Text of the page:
Monitoring with PowerShell: Monitoring BSODs without event viewer

I’ve written about monitoring BSODs some years ago. Back then I simply used a event log lookup as an example how to monitor BSODs. I never really liked that method because it did not give me all the verbosity I would’ve liked. Moments after I published that blog I’ve actually made a better monitoring set that I did not share; so I figured others might benefit from it now.

I don’t like event log based monitoring as it can get rather resource intensive and you don’t really have a way of getting all the required information out of the events; a good example is which driver actually caused the BSOD. This always meant that after a device experiences a BSOD you’d have to go to the device to check the exact reason. Boo for manual labour! 😉

So to solve this I’ve implemented NirSoft Bluescreenview.exe as a solution. Nir Sofer’s tools are freeware and fantastic for administration at MSPs. Bluescreenview.exe allows us to export all BSODs that occured in the past and displays which specific reason the blue screen had without having to go to the device.

The Script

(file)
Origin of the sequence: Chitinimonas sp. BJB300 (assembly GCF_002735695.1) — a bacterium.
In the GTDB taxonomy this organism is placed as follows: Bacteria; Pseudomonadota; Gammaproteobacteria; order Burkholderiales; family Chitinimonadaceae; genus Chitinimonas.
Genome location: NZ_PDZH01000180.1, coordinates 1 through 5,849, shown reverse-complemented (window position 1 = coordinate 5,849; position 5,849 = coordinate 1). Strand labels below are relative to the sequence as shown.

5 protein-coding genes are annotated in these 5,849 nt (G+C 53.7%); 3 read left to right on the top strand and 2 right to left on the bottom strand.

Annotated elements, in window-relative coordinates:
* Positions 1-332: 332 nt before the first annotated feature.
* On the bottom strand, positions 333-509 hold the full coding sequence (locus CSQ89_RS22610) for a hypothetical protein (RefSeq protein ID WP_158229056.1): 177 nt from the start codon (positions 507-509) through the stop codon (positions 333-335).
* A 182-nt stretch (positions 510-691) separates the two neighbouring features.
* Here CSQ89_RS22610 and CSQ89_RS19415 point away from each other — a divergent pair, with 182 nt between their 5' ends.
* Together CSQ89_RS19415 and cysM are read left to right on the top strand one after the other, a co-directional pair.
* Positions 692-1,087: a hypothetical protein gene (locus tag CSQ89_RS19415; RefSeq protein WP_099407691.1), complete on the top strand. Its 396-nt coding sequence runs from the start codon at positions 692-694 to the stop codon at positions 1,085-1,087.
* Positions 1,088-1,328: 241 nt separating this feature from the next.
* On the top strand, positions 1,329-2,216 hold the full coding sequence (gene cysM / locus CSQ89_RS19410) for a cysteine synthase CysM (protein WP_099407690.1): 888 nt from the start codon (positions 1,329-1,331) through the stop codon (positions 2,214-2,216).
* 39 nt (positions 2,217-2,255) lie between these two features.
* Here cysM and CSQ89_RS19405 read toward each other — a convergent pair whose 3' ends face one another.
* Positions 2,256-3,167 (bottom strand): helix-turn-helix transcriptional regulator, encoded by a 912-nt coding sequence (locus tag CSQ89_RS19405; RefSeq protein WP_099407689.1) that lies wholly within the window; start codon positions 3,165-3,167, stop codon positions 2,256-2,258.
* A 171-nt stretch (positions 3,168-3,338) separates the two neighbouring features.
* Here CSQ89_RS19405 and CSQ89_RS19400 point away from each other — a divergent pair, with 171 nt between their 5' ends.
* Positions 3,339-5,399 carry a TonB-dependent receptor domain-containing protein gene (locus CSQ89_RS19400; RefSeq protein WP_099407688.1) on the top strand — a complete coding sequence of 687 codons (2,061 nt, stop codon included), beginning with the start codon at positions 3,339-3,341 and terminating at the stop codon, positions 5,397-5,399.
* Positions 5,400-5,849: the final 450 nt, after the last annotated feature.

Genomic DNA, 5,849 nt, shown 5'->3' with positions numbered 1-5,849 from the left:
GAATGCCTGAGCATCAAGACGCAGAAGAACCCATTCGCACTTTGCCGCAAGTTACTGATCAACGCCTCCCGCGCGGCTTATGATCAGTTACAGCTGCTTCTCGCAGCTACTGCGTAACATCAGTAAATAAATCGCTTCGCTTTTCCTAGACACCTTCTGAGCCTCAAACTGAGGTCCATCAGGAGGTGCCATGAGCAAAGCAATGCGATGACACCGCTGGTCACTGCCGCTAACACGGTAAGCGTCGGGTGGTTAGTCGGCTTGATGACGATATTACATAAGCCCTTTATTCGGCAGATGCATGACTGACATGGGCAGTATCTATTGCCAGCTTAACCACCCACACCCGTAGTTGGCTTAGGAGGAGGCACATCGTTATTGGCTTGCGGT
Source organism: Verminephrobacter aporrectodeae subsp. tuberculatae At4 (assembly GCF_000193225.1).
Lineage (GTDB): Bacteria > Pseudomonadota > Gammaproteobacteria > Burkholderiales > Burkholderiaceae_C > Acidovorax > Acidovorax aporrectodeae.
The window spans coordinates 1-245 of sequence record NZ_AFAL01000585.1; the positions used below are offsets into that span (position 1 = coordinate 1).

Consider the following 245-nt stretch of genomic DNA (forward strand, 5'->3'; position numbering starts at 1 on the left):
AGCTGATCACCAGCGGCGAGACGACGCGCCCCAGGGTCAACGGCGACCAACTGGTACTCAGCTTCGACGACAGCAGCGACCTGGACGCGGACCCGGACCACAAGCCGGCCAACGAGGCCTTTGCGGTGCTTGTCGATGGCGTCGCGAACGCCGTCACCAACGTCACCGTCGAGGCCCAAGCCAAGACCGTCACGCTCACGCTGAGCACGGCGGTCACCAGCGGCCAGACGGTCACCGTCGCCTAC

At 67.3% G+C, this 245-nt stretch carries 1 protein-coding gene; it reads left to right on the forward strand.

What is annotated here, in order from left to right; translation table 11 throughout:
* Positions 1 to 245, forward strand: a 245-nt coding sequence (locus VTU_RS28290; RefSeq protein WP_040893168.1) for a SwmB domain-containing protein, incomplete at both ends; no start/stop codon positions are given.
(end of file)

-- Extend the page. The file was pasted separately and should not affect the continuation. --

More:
We’re downloading Bluescreenview from Nir directly in this case, for security reason I would highly recommend hosting the zip file somewhere yourself, of course.

try {
    Invoke-WebRequest -Uri "" -OutFile "$($ENV:Temp)\"
    Expand-Archive "$($ENV:Temp)\" -DestinationPath "$($ENV:Temp)" -Force
    Start-Process -FilePath "$($ENV:Temp)\Bluescreenview.exe" -ArgumentList "/scomma `"$($ENV:Temp)\Export.csv`"" -Wait

catch {
    Write-Host "BSODView Command has Failed: $($_.Exception.Message)"
    exit 1

$BSODs = get-content "$($ENV:Temp)\Export.csv" | ConvertFrom-Csv -Delimiter ',' -Header Dumpfile, Timestamp, Reason, Errorcode, Parameter1, Parameter2, Parameter3, Parameter4, CausedByDriver | foreach-object { $_.Timestamp = [datetime]::Parse($_.timestamp, [System.Globalization.CultureInfo]::CurrentCulture); $_ }
Remove-item "$($ENV:Temp)\Export.csv" -Force

$BSODFilter = $BSODs | where-object { $_.Timestamp -gt ((get-date).addhours(-24)) }

if (!$BSODFilter) {
    write-host "Healthy - No BSODs found in the last 24 hours"
else {
    write-host "Unhealthy - BSOD found. Check Diagnostics"
    exit 1

And that’s it! this should give you a bit clearer BSODs monitoring where you can see which driver or application caused it, with just a glance. As always, Happy PowerShelling.

1 Comment

  1. Prejay April 10, 2021 at 9:54 am

    Many AV and EDR products may FP flag bluescreenview.exe or the zip, so make sure you have whitelisted it first or make sure your SOC is aware of it before implementation.

Leave a comment

Your email address will not be published. Required fields are marked *

This site uses Akismet to reduce spam. Learn how your comment data is processed.